At one point, Richard Berendzen, president of American University, said he even thought it was a little "chaotic."
As soon as Coretta Scott King walked into a reception last night at a church near AU, students, guests, security guards and friends stood shoulder to shoulder around her. They all wanted to shake her hand.
Before the reception crush, about 800 people packed the pews of the Metropolitan Memorial United Methodist Church to hear King speak about "Women in the Changing World." She was one of several women speakers who are part of the spring semester symposium that includes Jeane Kirkpatrick, Betty Ford and Rosalynn Carter. The speakers were brought to AU by Jihan Sadat, wife of the slain Egyptian president.
"She must have an amazing black book," said Berendzen of Sadat at the reception, which took place in the church vestry.
King talked mostly about the civil rights movement but she started her speech by talking about Jihan Sadat.
"We have so much in common, as women," said King, "but we have something special as women who have shared great tragedy and also great triumphs, as wives of these two geat men. I feel it has been a great privilege to have shared so noble a life as that of Martin Luther King Jr. Certainly Anwar Sadat was one of my great heroes. And you are one of my great heroines," she said, turning to look at Sadat who was seated behind her.
King spoke for more than an hour and stressed the need for women in government.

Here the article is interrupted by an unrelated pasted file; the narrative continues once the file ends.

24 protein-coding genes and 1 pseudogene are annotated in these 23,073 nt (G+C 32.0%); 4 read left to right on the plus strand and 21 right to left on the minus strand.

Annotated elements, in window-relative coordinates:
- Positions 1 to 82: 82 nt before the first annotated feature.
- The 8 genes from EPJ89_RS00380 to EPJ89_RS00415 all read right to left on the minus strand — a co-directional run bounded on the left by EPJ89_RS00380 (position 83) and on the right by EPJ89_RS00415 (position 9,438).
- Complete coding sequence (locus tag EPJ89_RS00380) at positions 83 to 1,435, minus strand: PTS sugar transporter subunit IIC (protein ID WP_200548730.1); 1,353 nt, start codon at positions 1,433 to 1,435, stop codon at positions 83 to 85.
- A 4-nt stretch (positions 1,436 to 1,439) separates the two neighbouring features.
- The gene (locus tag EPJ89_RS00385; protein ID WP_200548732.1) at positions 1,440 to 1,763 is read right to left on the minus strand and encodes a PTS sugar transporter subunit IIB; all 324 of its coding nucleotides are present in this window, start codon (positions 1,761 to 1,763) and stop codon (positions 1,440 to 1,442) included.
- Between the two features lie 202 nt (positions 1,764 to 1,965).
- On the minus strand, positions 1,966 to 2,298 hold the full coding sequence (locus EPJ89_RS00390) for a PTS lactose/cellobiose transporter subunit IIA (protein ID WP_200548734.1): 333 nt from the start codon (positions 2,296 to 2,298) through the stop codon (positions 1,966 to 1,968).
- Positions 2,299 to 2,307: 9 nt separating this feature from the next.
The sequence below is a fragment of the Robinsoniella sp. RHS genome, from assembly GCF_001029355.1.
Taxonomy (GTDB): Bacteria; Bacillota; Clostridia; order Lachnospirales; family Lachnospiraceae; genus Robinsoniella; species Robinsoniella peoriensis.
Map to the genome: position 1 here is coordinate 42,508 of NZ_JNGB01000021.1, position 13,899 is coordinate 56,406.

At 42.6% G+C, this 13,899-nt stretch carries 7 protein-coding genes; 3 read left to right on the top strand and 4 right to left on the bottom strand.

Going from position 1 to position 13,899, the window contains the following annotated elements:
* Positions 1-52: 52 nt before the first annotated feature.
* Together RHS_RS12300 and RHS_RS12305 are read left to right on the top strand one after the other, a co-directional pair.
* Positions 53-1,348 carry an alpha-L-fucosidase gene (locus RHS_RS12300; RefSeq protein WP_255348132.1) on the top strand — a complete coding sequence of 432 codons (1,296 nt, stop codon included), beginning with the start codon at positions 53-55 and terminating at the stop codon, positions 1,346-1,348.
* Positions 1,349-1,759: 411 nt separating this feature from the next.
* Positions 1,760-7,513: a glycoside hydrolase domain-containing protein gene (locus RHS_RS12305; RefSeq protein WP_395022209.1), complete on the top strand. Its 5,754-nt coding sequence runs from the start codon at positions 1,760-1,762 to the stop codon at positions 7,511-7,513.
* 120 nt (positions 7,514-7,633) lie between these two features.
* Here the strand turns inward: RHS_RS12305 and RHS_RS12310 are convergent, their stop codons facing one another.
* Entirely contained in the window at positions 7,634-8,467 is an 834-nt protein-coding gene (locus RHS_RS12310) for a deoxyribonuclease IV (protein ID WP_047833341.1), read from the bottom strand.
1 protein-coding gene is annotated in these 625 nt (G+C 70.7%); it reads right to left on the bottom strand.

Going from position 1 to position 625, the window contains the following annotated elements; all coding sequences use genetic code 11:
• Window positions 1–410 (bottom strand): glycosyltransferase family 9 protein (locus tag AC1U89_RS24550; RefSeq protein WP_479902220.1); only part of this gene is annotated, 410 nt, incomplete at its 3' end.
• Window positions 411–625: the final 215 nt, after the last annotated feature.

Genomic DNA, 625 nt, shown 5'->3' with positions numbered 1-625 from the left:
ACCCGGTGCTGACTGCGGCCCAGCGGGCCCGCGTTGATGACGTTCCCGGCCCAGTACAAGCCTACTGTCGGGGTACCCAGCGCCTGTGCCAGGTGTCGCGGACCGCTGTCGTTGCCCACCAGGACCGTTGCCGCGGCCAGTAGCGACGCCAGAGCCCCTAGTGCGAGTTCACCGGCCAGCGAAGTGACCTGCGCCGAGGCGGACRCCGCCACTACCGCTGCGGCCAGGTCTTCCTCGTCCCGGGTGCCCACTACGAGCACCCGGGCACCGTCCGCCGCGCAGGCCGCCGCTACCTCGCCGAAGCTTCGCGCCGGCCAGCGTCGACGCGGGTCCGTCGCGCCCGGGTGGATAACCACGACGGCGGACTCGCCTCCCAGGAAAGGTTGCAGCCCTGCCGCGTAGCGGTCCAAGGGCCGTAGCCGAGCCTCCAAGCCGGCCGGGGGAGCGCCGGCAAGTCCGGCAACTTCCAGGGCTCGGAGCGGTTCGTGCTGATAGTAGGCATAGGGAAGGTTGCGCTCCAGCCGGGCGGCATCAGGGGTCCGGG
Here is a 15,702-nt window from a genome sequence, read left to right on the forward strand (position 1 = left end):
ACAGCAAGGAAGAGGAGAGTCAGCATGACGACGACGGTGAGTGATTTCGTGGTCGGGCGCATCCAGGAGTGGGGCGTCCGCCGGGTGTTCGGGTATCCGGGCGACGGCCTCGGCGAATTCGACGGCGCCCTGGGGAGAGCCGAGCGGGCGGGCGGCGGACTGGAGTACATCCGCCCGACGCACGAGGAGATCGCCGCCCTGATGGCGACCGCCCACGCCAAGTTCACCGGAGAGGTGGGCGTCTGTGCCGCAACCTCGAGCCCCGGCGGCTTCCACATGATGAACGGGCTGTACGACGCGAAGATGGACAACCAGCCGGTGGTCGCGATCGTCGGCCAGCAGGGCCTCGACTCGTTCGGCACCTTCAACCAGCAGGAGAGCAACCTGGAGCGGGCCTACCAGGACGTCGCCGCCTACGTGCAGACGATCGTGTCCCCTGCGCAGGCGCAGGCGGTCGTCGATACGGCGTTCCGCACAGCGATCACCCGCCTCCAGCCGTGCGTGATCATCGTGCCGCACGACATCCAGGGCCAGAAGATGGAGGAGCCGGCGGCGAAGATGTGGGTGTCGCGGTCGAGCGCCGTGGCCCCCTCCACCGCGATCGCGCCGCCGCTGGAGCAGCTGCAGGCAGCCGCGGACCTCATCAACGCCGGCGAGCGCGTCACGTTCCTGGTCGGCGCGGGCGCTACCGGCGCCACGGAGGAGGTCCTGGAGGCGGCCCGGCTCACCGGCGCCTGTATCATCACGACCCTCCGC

"We have a responsibility but we also have an urge to protect that life we have had a part in creating. That's why it's important that women take part in decision making."
At the post-lecture reception, before King came in, guests stood by the cheese and crackers talking about the speech and the symposium. Most thought King was "great" or "amazing." One student mentioned that Nancy Reagan is scheduled to be the last speaker of the series.
"She'll have nothing to say," said Lisa Berberian, 21, an AU visual media communications major. "What does she have to say about anything except what her husband does?"
"What does she know?" said Betsy Brumit, 20, a public relations major, of the first lady. "She's been rich all her life. She wears $1,000 pajamas."
They were at the lecture because it means one credit for a course.
In her speech, one comment by King drew applause and laughter. "Yes, we lost the first round of ERA . . .," said King. "And any politician who tries to stand in the way of equal rights for women will soon be standing in the unemployment line."